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Photon-mediated entanglement of electron spins in a dynamic solid-state environment



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Stanley, Megan 


Self-assembled quantum dots can act as an interface between single spins and photons. They combine the flexibility and scalability of semiconductor systems with near-perfect two level systems, emitting highly coherent single photons. In potential quantum information processing architectures based upon optical networks, quantum dots permit light-matter coupling between matter qubits and photonic links. Single trapped charge carriers in quantum dots can be addressed optically, generating spin-photon entanglement between the matter qubits and \lq flying' photon qubits, a key first step in creation of a network.

Such an optically linked network of spins in quantum dots has yet to be realized. The semiconductor environment presents a key challenge; it broadens the spectrum of the emitted light, which reduces the fidelity of schemes based upon photon exchange or interference. In addition, these quantum dots are subject to hyperfine coupling to a bath of > 105 nuclear spins. While this presents an opportunity to study the physics of a central spin in a spin bath, it degrades the spin coherence of a trapped electron or hole. The suggested gate operations to generate entanglement, and the spin measurements to verify a created state, rely upon photon detection. Thus a second limitation occurs due to low efficiency of detectors and photon collection probability. Recent developments in detector technology have enabled us to bring generation and verification of entangled states with quantum dots into the realm of possibility.

This dissertation begins with a detailed study of the interaction of a single electron spin with the solid state environment of the quantum dot, analysing the intensity noise of scattered light under resonant excitation to uncover the timescales and relative amplitudes of identified noise sources. A technique for rapid characterization of samples is presented, focusing in particular upon comparison of spectral broadening of the optical transitions relevant to a spin-photon interface.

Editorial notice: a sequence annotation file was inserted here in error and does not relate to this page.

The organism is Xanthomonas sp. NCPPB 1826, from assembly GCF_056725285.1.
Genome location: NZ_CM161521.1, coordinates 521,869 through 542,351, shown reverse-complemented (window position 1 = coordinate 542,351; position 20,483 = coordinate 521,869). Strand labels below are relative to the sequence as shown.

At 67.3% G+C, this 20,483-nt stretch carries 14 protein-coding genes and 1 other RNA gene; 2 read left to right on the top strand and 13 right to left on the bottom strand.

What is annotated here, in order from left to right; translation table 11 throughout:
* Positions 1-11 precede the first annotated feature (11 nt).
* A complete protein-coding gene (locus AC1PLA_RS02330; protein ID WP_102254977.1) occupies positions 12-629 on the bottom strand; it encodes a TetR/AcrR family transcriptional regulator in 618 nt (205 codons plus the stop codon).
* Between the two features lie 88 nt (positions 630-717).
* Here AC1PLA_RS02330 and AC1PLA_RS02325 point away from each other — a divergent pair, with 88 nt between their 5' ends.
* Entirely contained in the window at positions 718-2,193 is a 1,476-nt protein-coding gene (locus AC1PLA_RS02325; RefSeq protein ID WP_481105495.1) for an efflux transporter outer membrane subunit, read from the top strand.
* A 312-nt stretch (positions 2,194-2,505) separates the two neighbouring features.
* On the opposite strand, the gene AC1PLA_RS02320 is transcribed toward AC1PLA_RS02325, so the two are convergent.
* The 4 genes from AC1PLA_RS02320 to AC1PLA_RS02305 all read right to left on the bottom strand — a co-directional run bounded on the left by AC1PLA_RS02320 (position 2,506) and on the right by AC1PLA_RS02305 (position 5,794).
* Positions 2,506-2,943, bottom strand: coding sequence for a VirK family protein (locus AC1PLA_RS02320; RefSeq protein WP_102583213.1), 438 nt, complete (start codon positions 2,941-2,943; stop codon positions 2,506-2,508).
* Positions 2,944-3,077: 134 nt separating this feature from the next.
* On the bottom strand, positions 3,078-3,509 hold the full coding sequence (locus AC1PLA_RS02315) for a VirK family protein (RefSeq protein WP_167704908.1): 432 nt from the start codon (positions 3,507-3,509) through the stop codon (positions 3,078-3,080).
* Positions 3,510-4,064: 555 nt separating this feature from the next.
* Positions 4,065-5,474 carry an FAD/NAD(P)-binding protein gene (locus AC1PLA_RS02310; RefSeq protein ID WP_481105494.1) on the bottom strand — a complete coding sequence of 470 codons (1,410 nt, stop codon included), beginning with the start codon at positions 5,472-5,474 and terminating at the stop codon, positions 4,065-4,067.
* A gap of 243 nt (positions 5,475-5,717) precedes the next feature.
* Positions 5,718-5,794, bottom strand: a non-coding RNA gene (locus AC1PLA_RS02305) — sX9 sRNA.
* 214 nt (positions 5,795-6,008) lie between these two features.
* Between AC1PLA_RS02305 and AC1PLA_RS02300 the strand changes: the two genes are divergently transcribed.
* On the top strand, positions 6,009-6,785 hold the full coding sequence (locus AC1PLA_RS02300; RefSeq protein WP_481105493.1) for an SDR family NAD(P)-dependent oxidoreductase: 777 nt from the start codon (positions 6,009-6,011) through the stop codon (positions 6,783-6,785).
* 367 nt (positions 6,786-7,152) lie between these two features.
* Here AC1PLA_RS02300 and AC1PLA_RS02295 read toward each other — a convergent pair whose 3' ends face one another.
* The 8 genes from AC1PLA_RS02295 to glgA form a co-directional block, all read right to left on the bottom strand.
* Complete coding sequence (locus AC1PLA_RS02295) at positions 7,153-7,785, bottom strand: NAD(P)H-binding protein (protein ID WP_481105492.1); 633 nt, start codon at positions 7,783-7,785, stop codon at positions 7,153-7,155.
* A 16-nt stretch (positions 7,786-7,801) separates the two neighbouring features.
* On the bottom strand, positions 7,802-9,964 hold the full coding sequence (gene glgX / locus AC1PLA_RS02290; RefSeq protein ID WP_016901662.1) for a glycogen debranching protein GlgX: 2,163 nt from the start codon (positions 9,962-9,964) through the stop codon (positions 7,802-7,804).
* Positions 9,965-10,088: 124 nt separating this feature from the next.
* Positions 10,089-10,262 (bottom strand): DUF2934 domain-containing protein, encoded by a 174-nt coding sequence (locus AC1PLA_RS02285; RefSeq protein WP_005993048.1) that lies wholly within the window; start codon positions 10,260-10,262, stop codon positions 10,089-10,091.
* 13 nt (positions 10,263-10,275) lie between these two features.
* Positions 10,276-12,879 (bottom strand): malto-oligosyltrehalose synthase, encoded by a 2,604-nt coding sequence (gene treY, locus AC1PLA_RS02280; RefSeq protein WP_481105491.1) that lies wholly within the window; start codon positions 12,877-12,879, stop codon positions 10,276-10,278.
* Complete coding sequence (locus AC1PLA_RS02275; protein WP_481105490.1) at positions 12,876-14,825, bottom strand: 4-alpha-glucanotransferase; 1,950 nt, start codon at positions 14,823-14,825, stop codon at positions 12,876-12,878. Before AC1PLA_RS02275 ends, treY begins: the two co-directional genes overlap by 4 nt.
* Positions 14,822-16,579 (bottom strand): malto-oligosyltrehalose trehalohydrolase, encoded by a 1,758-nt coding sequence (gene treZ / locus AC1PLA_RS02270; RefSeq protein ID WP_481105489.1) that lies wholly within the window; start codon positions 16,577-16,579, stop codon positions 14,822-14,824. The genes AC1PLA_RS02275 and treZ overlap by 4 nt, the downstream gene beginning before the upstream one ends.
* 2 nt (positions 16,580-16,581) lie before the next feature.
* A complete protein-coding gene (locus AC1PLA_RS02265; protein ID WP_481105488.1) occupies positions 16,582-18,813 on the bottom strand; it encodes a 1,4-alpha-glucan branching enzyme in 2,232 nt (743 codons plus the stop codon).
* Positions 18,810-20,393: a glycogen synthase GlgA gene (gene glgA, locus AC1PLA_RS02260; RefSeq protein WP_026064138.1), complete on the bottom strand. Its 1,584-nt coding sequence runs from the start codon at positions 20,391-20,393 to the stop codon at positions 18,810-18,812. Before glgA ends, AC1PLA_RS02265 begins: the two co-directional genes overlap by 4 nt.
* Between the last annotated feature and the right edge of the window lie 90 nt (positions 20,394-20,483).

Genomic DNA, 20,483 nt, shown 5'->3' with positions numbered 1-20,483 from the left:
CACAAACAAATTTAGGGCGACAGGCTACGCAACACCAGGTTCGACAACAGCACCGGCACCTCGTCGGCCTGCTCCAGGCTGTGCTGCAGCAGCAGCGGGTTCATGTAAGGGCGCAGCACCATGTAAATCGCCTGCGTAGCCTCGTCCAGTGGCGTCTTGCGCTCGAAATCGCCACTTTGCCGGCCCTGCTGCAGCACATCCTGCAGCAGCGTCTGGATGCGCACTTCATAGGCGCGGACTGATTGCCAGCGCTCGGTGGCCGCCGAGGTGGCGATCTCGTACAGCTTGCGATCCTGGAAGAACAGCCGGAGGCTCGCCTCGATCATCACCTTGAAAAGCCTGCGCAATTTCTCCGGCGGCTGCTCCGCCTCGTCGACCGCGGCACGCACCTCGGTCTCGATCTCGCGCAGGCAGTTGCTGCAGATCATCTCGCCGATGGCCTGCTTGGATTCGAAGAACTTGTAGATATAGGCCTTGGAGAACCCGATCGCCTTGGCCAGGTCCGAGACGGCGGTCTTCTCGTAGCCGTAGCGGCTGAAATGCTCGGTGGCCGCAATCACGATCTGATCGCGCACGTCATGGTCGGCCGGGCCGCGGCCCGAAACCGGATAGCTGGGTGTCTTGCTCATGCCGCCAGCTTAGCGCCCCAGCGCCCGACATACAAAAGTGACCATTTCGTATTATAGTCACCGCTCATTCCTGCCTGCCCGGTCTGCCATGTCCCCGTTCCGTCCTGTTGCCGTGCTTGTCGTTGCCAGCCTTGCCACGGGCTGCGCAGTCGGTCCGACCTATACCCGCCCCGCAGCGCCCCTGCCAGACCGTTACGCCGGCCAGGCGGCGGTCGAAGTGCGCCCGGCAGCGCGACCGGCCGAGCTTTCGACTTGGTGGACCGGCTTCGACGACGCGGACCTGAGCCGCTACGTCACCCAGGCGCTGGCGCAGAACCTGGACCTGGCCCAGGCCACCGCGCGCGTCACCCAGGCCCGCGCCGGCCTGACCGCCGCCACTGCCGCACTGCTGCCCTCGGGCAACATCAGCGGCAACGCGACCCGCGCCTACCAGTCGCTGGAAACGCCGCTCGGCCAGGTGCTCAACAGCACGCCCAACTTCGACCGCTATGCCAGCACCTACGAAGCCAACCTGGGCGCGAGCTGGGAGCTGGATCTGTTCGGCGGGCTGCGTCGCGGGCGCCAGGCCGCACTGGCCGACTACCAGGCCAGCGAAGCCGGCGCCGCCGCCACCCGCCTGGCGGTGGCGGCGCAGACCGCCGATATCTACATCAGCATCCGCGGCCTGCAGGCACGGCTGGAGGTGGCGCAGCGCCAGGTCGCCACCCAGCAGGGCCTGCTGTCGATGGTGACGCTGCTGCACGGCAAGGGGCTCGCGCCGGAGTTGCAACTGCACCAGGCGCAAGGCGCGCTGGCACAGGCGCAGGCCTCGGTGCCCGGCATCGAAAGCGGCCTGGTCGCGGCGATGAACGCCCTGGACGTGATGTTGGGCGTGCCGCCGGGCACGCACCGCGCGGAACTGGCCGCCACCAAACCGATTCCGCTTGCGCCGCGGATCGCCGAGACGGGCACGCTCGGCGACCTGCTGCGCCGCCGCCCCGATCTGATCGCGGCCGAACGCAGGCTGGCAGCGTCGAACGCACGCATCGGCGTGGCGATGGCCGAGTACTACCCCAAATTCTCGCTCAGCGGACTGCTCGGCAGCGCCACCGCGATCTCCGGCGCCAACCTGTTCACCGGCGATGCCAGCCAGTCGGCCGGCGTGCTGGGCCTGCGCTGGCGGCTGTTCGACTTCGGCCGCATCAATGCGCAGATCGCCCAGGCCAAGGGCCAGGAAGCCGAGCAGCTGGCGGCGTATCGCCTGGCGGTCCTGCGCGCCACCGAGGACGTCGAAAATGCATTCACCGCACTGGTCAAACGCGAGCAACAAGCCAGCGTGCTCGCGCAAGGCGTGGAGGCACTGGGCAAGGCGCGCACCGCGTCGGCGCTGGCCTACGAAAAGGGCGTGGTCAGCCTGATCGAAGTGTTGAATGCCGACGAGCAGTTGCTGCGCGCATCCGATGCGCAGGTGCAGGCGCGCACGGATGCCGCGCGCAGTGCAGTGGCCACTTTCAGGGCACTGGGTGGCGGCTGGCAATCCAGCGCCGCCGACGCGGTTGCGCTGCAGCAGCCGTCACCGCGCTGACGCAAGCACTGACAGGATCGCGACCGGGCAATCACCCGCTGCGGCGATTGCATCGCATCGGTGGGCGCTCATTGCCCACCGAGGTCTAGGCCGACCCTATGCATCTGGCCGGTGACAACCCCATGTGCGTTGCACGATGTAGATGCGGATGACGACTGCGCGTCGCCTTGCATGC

Having identified the extent of environmental factors acting upon the quantum dots, we turn to a demonstration of photon-mediated entanglement between two distant electron spins using a probabilistic scheme. We are able to generate entangled states at 7 kHz, the fastest yet reported for photon-mediated protocols. The average state fidelity of the created Bell states is 63.5 ± 3.0 %., violating the classical limit by over 4 standard deviations of the mean. In addition, we demonstrate full optical phase tuning of the Bell state |Ψ=12(||+eiϕ||). This is a proof of principle experiment, and sets a fidelity benchmark upon which gains can be made by mitigation of environmental dynamics.





Atature, Mete


quantum optics, quantum dots, quantum computing, solid state physics


Doctor of Philosophy (PhD)

Awarding Institution

University of Cambridge